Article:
away ; it was revived, and is now the
great dominant party in the United
States, pledged to ctjiial, political and
legal rights in' all tho peo.de; ple lg"d
to see that these rights "hull b.- given
to every man i i tV iiaiiau ; pleoged
id t he si. t ni' j V.' ( ioverni'it i t
iticai'on in tii"
'". in iiitei .ii.l
up on; cnii
i v in ;
..real mm gooi
an. i I i.'t tciiiis
imess "f tik!
I he . ty and ii.
fix' men pctin ;
'..lio.i i',e from ;
K'li"-.:s of the
ie: iiied a lire ,
in tnis i'ycih or-'aai-H
the old p. . iv o gani
coiiniiy. rod may be
i , nwi'l e to all the
gnrt interests of me day. Tlu .e is
great oppos'iinn (oth's parly by a large
oody of men Monli ami Soihli ; but it
is ( ;v.iosi,io.i for the sake of opposition.
The object of the cull nlh'.i'icu to is to
give to all seeh an opiuti'iiii v to coiii
liit'e iione g-cni a, iy, w iihout dis
tinction i f race i color, and unite in
placing the old Coinmoiiweait'i on a
living basis, extending the hnvul of
charity and good fellowship to nil, that
both white mid eoloicd may have an
opportunity to select tiie best men for
iiK'nibeis of the Convention, and for
iiiti'.ie olhecis of the Slate ; that our
Goveri.aient maybe stable, administering-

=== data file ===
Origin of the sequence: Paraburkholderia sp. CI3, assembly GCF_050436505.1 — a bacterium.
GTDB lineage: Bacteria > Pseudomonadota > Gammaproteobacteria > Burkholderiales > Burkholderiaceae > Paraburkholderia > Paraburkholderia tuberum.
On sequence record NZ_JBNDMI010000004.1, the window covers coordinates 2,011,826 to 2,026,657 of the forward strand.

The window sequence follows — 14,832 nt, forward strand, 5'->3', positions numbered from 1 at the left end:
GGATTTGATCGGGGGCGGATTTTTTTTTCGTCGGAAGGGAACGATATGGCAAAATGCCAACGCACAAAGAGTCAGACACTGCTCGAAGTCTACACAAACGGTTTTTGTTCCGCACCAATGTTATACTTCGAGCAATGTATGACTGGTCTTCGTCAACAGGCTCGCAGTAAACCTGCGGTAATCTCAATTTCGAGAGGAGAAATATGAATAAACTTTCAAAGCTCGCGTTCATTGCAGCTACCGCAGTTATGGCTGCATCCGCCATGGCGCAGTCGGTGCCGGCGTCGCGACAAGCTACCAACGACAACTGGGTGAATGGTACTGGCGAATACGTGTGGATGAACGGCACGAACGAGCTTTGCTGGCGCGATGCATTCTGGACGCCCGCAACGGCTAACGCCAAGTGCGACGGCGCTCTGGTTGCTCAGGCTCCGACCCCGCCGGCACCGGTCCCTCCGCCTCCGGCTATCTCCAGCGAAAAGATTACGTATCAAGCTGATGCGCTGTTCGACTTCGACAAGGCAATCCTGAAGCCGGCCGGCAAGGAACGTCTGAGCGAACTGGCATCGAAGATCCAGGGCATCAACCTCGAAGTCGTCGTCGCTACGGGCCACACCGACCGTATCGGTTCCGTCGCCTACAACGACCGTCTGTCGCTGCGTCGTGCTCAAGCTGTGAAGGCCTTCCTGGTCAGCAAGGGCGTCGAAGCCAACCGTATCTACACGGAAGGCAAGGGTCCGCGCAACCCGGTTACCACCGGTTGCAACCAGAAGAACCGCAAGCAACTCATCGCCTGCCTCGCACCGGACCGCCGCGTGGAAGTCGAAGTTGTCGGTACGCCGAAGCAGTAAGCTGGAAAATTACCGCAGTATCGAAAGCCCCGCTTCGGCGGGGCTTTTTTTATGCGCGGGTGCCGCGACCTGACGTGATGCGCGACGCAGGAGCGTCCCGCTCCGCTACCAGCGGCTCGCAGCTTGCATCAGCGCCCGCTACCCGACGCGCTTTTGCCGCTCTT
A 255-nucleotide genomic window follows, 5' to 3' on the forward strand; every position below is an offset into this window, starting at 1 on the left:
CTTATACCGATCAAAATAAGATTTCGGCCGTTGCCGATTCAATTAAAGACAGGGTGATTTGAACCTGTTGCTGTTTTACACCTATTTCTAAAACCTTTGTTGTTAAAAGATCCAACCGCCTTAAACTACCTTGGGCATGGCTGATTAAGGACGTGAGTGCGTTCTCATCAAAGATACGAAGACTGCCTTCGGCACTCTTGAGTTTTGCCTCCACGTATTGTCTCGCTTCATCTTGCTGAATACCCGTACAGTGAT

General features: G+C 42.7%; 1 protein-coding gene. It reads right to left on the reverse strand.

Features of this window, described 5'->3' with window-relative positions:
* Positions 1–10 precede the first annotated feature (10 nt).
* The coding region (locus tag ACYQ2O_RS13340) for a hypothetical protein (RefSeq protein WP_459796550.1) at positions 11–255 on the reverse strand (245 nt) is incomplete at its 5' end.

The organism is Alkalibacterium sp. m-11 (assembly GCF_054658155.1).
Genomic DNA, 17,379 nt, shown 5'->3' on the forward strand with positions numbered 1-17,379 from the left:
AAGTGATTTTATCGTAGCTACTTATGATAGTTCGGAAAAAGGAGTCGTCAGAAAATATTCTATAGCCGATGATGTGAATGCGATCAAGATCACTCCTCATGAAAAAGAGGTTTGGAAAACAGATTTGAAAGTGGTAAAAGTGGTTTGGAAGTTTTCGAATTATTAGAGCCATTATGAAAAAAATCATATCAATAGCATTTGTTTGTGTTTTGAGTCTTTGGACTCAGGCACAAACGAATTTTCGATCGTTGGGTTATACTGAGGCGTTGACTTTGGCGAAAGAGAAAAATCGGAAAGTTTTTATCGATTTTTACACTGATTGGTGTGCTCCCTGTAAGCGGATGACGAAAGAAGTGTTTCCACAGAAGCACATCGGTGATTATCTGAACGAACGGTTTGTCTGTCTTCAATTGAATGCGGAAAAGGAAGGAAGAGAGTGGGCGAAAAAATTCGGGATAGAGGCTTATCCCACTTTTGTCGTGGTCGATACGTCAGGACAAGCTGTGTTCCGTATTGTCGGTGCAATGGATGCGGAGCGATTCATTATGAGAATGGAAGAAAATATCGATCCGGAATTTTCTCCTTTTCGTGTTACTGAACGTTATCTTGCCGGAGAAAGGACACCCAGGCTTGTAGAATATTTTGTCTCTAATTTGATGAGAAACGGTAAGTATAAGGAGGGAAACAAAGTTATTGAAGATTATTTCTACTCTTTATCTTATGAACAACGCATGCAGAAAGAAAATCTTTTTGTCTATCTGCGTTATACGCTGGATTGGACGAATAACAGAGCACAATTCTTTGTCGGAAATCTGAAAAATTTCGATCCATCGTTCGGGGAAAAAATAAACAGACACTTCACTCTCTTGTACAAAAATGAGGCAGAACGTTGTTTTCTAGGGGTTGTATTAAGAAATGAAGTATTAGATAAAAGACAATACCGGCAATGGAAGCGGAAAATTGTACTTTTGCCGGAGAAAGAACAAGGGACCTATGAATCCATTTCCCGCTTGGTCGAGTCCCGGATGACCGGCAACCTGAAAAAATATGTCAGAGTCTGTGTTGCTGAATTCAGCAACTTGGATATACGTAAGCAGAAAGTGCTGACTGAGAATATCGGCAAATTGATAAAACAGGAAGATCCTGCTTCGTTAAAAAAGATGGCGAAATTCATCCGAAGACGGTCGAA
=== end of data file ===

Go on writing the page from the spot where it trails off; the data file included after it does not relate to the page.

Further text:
iiiipariial justice to tho rich nnd
liiun' ik' alike. I say it to the credit of
the colored men, that I have never met
one who hr.s expressed any oilier desire
i!ii:n fr honest and capable men in of
iiiv, be they white or black. They
want justice, lilierty and peace, that
they may enjoy the fruits of their labor,
lay a foundation for their ftUu.c for
tunes, get homes of their own, that
they may educate and rear their chil
dren to honest industry, and qualify
them for future usefulness. Seeing tho
effort to array one race against the oth
er in the State, and fully appreciating
the fatal result of such a state of things
to the prosperity and welfare of the
Commonwealth, and believing that
there was danger that a majority of the
white people were nliout to place them
selves in a false position to their coun
try, I should have been false to my
self and to my Slate had I not joined
intbc call to enable the people to vindi
cate themselves, and establish their
aovernmcnt on a firm foundation of
prosperity and comity with our sister
The second portion of Gov. Peir
point's address is entitled "The Lost
Cause," and and after some explana
tion as to the dcrifltion of that phrase
he defines it as follows :
"I think it was a bad cause that
ought to have been lost, and so will
future history pronounce it. The mo
tive which urged its promoters was
not that laboring men or the middle
class might have greater privileges;
with the exception of a single State
manhood suffrage was enjoyed by all
the white men who were of lawful age
and not convicted of crime. It was
not'to elevate the social condition of the
white masses of people by extending
to tuem a system ot cencral education;
for the free schools of the North were
made subjects of ridicule W thcSouth-
AS GOD GIV
rB US TO SEK